HARTFORD, Conn. (Legal Newsline) -- Connecticut Attorney General George Jepsen on Wednesday praised a preliminary decision by a federal administrative law judge to reduce electric transmission rates for New England consumers.

The preliminary decision, if approved by the Federal Energy Regulatory Commission, could result in significant savings for utility customers in the region.

Jepsen joined Gov. Dannel Malloy, Consumer Counsel Elin Katz and Public Utilities Regulatory Authority Vice Chairman John Betkoski in applauding the ruling.

The government officials urged the FERC to approve the recommendation to reduce the transmission rate.

"(Tuesday's ruling was) a step in the right direction for consumers," Jepsen said in a statement. "If FERC concurs with the judge's findings, Connecticut customers alone could save $30 million to $40 million annually in transmission charges."

Transmission charges show up as a line item on electric bills and represent the cost of delivering high-voltage electricity from generation plants to the local distribution network of the utility.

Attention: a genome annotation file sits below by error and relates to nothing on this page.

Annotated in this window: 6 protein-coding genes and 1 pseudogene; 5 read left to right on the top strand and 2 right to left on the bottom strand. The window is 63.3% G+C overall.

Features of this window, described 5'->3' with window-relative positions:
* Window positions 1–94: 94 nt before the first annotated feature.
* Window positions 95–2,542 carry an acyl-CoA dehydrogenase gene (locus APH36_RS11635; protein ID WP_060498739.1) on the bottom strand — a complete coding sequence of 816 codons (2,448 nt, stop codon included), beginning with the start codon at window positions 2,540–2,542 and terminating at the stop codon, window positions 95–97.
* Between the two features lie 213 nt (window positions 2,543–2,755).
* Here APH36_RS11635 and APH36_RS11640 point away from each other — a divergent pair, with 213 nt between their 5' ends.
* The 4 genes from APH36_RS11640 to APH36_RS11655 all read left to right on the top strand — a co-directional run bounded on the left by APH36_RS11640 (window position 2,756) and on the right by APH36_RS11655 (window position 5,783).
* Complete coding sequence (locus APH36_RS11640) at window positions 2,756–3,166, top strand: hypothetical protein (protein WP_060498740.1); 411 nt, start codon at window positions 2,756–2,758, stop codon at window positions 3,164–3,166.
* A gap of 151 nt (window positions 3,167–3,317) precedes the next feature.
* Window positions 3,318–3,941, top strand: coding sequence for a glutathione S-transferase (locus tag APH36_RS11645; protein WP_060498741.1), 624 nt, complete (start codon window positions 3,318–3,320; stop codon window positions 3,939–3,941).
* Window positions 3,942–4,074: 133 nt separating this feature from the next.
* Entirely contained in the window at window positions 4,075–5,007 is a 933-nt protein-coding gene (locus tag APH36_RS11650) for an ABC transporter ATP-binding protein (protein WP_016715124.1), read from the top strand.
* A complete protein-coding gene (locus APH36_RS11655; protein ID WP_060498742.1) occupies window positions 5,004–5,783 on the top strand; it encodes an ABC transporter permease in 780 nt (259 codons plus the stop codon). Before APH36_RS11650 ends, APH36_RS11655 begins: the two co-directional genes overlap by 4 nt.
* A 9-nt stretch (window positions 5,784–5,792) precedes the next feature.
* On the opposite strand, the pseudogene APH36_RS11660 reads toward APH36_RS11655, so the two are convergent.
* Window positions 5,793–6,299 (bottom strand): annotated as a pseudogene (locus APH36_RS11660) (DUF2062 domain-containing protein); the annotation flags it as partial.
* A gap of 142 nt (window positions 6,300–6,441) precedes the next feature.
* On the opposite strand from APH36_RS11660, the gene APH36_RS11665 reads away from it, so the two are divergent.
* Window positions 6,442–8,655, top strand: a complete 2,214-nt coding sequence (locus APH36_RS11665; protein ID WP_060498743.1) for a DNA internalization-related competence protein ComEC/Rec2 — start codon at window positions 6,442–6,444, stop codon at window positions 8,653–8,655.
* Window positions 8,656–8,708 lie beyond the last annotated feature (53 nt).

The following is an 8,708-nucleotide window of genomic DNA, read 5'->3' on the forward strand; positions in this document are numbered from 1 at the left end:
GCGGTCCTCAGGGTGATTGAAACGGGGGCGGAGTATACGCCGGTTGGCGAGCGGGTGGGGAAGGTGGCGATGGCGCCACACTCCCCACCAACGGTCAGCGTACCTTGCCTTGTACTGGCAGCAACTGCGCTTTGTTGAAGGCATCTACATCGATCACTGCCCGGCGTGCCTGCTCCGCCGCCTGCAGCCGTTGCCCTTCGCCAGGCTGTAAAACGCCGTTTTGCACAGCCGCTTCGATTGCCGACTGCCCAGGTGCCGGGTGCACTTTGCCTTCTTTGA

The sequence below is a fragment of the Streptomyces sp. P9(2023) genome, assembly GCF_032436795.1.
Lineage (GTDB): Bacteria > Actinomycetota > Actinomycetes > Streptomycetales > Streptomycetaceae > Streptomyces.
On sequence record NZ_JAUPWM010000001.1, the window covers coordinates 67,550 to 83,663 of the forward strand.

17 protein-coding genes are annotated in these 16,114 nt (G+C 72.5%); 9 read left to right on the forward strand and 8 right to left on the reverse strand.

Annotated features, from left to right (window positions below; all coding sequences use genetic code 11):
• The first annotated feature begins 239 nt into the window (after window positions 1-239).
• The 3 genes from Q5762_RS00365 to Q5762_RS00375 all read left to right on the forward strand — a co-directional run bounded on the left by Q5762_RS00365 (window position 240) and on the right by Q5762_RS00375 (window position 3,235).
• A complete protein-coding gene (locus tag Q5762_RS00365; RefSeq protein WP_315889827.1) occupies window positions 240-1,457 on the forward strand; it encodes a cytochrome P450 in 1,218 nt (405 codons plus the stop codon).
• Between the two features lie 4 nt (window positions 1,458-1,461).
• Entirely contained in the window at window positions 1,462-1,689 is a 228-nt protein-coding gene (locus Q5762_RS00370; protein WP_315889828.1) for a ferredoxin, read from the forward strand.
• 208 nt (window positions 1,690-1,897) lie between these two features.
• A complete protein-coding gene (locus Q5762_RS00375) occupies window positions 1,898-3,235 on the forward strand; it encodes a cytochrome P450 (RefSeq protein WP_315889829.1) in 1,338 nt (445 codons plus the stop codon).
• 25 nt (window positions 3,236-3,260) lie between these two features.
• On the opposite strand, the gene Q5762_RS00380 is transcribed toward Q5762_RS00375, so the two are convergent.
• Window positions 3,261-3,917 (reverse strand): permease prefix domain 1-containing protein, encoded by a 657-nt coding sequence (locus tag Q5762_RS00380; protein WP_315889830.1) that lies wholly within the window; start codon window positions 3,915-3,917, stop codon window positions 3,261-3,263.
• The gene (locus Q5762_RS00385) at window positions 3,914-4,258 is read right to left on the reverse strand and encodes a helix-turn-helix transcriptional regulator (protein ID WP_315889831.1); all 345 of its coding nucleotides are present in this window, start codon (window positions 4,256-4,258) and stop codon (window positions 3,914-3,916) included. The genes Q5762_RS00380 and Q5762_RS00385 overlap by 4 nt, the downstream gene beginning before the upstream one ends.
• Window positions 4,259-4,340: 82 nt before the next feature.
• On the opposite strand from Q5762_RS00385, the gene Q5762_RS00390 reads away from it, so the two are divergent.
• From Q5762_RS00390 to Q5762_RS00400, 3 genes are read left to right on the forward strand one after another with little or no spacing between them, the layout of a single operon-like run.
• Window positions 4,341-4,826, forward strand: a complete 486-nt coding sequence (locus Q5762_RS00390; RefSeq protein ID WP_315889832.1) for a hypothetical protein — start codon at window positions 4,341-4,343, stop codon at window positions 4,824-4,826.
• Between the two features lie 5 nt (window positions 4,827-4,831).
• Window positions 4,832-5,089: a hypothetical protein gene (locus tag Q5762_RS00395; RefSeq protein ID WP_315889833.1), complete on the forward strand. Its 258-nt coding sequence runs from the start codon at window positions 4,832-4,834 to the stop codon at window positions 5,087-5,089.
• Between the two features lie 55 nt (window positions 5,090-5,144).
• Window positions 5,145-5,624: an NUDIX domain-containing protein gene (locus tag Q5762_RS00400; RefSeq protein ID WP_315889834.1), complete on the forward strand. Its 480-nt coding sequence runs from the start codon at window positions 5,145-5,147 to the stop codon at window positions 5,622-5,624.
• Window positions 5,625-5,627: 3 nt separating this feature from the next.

In September 2011, a group of states challenged an 11.14 percent return on equity that transmission owners are allowed to charge customers for their facilities.

Connecticut and the other New England states argued that a more reasonable earnings rate would be 9.2 percent, which is closer to what local utility companies are allowed to collect from customers to maintain distribution systems.

Administrative Law Judge Michael Cianci Jr., in his ruling this week, decided that a rate of 9.7 percent would be just and reasonable.

The states requested that FERC extend the deadline for briefs to be filed in the case to Oct. 24. After all the briefs are filed, the FERC has no deadline for issuing a decision.

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